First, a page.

WPP calls out Japanese agency ADK over overseas strategy and animation business buys

WPP has strongly criticised ADK, the Japanese ad agency in which it holds a minority interest, over its overseas ambitions as it pushes forward with a sale to Bain Capital.

WPP calls out Japanese agency ADK over overseas strategy and animation business buys

In a fiery statement, the world’s biggest ad company claimed it has tried for many years "to find out the scope and scale of the profitability of the animation business without success", before rhetorically asking "What is it?".

ADK had claimed yesterday that WPP had failed to yield "expected synergies". ADK had also noted that the industry has "changed significantly" since the agreement began.

In response, WPP said today: "WPP wishes to make it crystal clear that ADK have rarely, if ever, responded to suggestions to generate synergies during our relationship.

"As a 24% shareowner, WPP has never been in a controlling position and ADK have consistently refused to focus or expand their Japanese operations digitally or restructure their overseas operations, which have consistently lost money, concentrating instead on unsuccessful animation and content acquisitions."

Read the statement in full below 

It comes after WPP accused ADK last week of failing to act in shareholder interests by supporting Bain’s tender offer. It also suggested that ADK was to blame for the partnership’s shortcomings. ADK claimed to have approached multiple potential suitors before deciding Bain was the most "credible" and said Bain’s offer was "heavily scrutinised" and has already increased since negotiations began.

WPP and Silchester International Investors, ADK’s second-biggest shareholder, have said Bain’s offer undervalues ADK. ADK said that under Japanese law, it has the right to terminate its agreement with WPP and as a result that WPP is obligated to sell its stake in ADK.

ADK has said that its own stake in WPP, which is worth about ¥65bn (£439m), has delivered a low return and exposes ADK "unnecessarily" to WPP’s performance. It said it hopes shareholders will see the sale as a chance to cash out "with a premium".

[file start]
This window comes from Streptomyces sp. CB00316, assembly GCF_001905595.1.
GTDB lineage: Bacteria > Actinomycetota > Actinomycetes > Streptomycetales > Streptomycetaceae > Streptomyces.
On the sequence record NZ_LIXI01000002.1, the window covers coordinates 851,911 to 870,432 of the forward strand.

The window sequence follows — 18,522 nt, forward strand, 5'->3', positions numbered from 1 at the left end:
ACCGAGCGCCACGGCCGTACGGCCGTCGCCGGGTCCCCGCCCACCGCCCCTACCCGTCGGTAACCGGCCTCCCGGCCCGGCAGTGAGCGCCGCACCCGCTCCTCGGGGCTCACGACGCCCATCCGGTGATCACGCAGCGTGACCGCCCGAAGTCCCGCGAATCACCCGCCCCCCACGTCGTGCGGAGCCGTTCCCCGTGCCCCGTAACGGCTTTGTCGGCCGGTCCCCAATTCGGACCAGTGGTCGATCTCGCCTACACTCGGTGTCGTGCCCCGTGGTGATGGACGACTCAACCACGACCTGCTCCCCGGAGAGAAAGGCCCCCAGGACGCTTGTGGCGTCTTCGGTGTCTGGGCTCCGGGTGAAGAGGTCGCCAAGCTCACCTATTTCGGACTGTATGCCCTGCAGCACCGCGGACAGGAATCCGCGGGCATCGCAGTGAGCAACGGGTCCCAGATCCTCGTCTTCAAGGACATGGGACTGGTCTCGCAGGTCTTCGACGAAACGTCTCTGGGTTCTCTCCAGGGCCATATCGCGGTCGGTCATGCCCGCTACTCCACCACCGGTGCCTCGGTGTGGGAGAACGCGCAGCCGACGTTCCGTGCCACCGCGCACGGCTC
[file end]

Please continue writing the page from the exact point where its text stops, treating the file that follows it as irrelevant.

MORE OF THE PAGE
Bain Capital’s offer will expire on 15 November.

WPP's statement on ADK

WPP wishes to make it crystal clear that ADK have rarely, if ever, responded to suggestions to generate synergies during our relationship. As a 24% shareowner, WPP has never been in a controlling position and ADK have consistently refused to focus or expand their Japanese operations digitally or restructure their overseas operations, which have consistently lost money, concentrating instead on unsuccessful animation and content acquisitions.

ADK indicate they have approached others. They should clarify immediately the number of strategic and financial parties they have made meaningful approaches to, and the extent of those discussions and deliberations. WPP is aware of at least one approach that was frustrated by management. It was a serious approach but ADK’s management made it quite clear that they were not prepared to discuss the matter further. Were these approaches fully discussed at board level?

To WPP’s knowledge Bain has made promises in relation to management continuity and the price negotiated by Bain was not a very demanding one, given the intrinsic existing value. This is a view shared by at least three shareholders publicly, so far, and representing approximately 40% of the issued share capital. 

ADK have known for some time that there are further conditions to any termination of the alliance with WPP and on a previous occasion when ADK sought to terminate the agreement, they were unable to do so. 

The sale of WPP stock will trigger a significant capital gains tax liability and shareowners have consistently told ADK’s management that it would unwise to do so. Bain now says that the main purpose of the transaction is the value of ADK’s animation business and assets. Is Bain aware of the details surrounding the animation business? If so, all such details should be released to other potential bidders forthwith. 

WPP has tried for many years to find out the scope and the scale of the profitability of the animation business without success. What is it? 

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